Enterprises get incredible value from these open source tools. This fact brings us directly back to the main learning we teased at the beginning of this post: do Enterprises want an end-to-end solution?
Companies with ML resources, which tend to be the same that can afford powerful ML Ops tools, are already building part of the pipeline themselves.
We saw this to be true across tech verticals. One travel company was clear that they would rather build than buy, and has crafted a team of ops engineers that work with their data scientists and software developers to facilitate ML deployments. Another senior engineer cited Lyft and Bloomberg as being examples of companies building their own ML infrastructure. Yet another payments business knew they did not have the resources to build everything internally, so they built most of their ML pipeline, and then looked externally to fill in the gaps.
Given this reality today, what should founders build that companies are not building themselves, and how much they can give away for free before cannibalizing their sales growth?
First, identify an underserved (no pun intended) problem, and stay focused on that. A few examples: Our own portfolio company Canotic uses AI + humans to generate, structure, and label data. Seldon enables enterprises to deploy and manage models at scale on Kubernetes, and created the Alibi open-source software libraries for ML explanations and monitoring. Perceptilabs is dead set on simplifying model building and training. Pecan.ai transforms raw data to reduce time-to-model (more generalisable for AI). While some of these tools enable other aspects of the ML development process, those features are not mandatory; they have intelligently built their platforms to integrate with users' existing infrastructure.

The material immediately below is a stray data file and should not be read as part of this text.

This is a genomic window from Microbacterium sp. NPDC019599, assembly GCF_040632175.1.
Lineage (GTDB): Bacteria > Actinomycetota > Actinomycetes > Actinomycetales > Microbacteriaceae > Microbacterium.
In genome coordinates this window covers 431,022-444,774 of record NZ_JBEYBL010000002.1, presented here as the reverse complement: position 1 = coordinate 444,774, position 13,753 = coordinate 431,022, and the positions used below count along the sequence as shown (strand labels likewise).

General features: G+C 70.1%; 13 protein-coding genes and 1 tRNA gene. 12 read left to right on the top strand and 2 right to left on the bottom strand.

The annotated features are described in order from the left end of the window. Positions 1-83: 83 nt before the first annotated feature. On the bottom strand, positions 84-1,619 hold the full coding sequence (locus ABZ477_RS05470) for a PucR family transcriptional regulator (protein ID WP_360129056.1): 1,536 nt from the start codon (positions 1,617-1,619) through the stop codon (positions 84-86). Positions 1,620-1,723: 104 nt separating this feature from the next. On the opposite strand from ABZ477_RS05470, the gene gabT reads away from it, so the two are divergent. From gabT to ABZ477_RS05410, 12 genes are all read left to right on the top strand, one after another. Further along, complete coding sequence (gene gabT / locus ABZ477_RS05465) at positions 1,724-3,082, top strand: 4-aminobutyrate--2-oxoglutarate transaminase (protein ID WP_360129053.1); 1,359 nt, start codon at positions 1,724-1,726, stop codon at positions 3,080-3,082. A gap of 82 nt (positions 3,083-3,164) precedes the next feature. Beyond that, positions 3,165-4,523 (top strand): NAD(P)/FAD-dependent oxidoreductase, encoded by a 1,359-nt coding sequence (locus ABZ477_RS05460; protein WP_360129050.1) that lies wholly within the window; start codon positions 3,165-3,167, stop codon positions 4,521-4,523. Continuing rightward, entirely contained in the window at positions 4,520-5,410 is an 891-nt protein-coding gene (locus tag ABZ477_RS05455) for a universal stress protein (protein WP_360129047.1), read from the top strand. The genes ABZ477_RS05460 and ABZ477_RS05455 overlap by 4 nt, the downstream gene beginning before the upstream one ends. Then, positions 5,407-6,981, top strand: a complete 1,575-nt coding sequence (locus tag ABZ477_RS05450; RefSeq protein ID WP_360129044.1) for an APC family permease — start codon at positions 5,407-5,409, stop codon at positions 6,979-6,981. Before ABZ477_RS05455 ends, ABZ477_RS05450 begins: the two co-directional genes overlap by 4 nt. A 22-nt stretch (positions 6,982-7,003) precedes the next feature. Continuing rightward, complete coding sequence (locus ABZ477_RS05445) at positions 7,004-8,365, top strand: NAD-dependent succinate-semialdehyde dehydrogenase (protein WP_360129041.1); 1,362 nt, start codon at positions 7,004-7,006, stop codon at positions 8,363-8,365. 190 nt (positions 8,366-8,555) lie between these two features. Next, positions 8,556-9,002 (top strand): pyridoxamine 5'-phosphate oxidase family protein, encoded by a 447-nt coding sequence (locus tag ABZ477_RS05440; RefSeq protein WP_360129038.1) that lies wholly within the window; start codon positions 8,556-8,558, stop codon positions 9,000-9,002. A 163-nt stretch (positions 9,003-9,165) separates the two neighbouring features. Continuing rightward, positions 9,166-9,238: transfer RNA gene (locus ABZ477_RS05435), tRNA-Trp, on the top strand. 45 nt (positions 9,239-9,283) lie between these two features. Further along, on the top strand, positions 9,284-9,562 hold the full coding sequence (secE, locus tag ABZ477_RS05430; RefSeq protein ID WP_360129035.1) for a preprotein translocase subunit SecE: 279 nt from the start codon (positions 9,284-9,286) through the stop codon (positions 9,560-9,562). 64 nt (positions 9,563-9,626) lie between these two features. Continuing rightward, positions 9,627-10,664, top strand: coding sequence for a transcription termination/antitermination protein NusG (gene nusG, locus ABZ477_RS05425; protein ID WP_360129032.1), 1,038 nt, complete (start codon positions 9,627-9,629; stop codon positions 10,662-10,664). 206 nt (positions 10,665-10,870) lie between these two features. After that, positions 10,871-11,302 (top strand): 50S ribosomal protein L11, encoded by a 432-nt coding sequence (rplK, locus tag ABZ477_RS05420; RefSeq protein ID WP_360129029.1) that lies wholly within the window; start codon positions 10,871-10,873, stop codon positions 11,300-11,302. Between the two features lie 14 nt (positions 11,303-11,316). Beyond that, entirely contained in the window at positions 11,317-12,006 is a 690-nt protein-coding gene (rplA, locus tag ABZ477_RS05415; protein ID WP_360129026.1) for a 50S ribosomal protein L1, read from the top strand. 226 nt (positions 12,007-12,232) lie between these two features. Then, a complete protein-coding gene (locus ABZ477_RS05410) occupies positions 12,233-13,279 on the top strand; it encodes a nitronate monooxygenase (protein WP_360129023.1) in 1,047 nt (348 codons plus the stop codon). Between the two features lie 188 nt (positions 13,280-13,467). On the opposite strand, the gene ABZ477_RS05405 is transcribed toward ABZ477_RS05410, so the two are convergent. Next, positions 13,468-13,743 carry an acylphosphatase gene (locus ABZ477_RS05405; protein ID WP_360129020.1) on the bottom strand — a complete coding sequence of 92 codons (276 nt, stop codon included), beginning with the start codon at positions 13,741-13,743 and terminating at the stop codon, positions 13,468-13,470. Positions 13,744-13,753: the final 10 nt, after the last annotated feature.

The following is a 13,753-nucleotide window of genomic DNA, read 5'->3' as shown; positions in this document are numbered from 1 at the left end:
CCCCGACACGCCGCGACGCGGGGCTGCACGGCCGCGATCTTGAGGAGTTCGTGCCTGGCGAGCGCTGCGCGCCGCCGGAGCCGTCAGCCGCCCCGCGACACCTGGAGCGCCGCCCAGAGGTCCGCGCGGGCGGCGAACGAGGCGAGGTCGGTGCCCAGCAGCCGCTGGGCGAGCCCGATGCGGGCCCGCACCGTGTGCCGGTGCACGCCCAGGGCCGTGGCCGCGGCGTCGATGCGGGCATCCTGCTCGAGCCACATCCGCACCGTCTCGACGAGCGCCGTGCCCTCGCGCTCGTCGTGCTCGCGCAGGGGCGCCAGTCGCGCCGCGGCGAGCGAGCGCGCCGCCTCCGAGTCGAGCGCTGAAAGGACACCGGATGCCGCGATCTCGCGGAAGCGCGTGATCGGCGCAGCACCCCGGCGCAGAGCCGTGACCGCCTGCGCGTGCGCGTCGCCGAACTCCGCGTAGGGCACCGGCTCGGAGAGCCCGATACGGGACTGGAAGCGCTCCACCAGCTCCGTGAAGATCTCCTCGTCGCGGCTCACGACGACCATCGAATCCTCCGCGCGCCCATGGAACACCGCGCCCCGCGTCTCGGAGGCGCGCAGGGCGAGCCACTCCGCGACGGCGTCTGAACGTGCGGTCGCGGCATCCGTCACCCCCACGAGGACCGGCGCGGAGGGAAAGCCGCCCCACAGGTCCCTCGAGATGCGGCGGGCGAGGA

Second, be careful about what you open source. Red Hat's CEO was very clear in an earnings call last year about how companies that start with open source software can make money: "[There have] only been two successful models for monetizing open source. One is the public cloud model...offering open source as a service, and then Red Hat's model, which is to be a significant contributor and offer on premise and drive roadmaps for customers." It sounds simple, and yet, decades after Red Hat's founding, many companies building evangelical developer followings struggle (or simply don't try) to monetise. Thus, founders must be able to articulate, ideally from the first software release, which features will and won't be free, even if they are not ready to introduce a paid version.
Exceptional engineers and data scientists are tackling each stage of the ML Ops pipeline. At Mosaic, we continue to be excited by highly differentiated tools that are thoughtful about where and how they will integrate into enterprises' existing infrastructures - without trying to solve everything at once.
Our team will be following up on this post with thoughts on related topics, including explainability and standards in ML Ops.
Founders - if we have not yet met, please do reach out. We would love to hear about what you are building and share perspectives.
Juliet & Jacob
Many thanks to the humans who read and reviewed this post !